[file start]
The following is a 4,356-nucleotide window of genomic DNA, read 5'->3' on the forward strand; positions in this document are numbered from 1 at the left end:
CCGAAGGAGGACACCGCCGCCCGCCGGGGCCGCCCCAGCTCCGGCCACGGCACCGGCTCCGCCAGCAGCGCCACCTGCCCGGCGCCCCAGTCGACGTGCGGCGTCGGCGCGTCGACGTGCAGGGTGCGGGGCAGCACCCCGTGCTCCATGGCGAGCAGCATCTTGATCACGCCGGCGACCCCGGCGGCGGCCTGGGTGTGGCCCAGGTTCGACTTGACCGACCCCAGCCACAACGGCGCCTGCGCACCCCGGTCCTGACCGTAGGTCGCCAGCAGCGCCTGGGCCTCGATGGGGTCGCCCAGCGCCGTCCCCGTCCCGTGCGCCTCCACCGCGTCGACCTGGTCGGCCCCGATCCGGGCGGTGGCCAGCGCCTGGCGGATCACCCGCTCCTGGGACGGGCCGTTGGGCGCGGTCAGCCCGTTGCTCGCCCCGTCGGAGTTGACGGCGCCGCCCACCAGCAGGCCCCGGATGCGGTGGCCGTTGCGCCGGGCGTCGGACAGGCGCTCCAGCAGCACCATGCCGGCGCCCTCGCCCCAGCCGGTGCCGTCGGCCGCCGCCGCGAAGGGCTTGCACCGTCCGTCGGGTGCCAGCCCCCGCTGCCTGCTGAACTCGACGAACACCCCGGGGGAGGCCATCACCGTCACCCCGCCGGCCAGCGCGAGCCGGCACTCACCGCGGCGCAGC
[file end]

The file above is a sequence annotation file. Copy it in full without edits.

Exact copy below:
The following is a 4,356-nucleotide window of genomic DNA, read 5'->3' on the forward strand; positions in this document are numbered from 1 at the left end:
CCGAAGGAGGACACCGCCGCCCGCCGGGGCCGCCCCAGCTCCGGCCACGGCACCGGCTCCGCCAGCAGCGCCACCTGCCCGGCGCCCCAGTCGACGTGCGGCGTCGGCGCGTCGACGTGCAGGGTGCGGGGCAGCACCCCGTGCTCCATGGCGAGCAGCATCTTGATCACGCCGGCGACCCCGGCGGCGGCCTGGGTGTGGCCCAGGTTCGACTTGACCGACCCCAGCCACAACGGCGCCTGCGCACCCCGGTCCTGACCGTAGGTCGCCAGCAGCGCCTGGGCCTCGATGGGGTCGCCCAGCGCCGTCCCCGTCCCGTGCGCCTCCACCGCGTCGACCTGGTCGGCCCCGATCCGGGCGGTGGCCAGCGCCTGGCGGATCACCCGCTCCTGGGACGGGCCGTTGGGCGCGGTCAGCCCGTTGCTCGCCCCGTCGGAGTTGACGGCGCCGCCCACCAGCAGGCCCCGGATGCGGTGGCCGTTGCGCCGGGCGTCGGACAGGCGCTCCAGCAGCACCATGCCGGCGCCCTCGCCCCAGCCGGTGCCGTCGGCCGCCGCCGCGAAGGGCTTGCACCGTCCGTCGGGTGCCAGCCCCCGCTGCCTGCTGAACTCGACGAACACCCCGGGGGAGGCCATCACCGTCACCCCGCCGGCCAGCGCGAGCCGGCACTCACCGCGGCGCAGC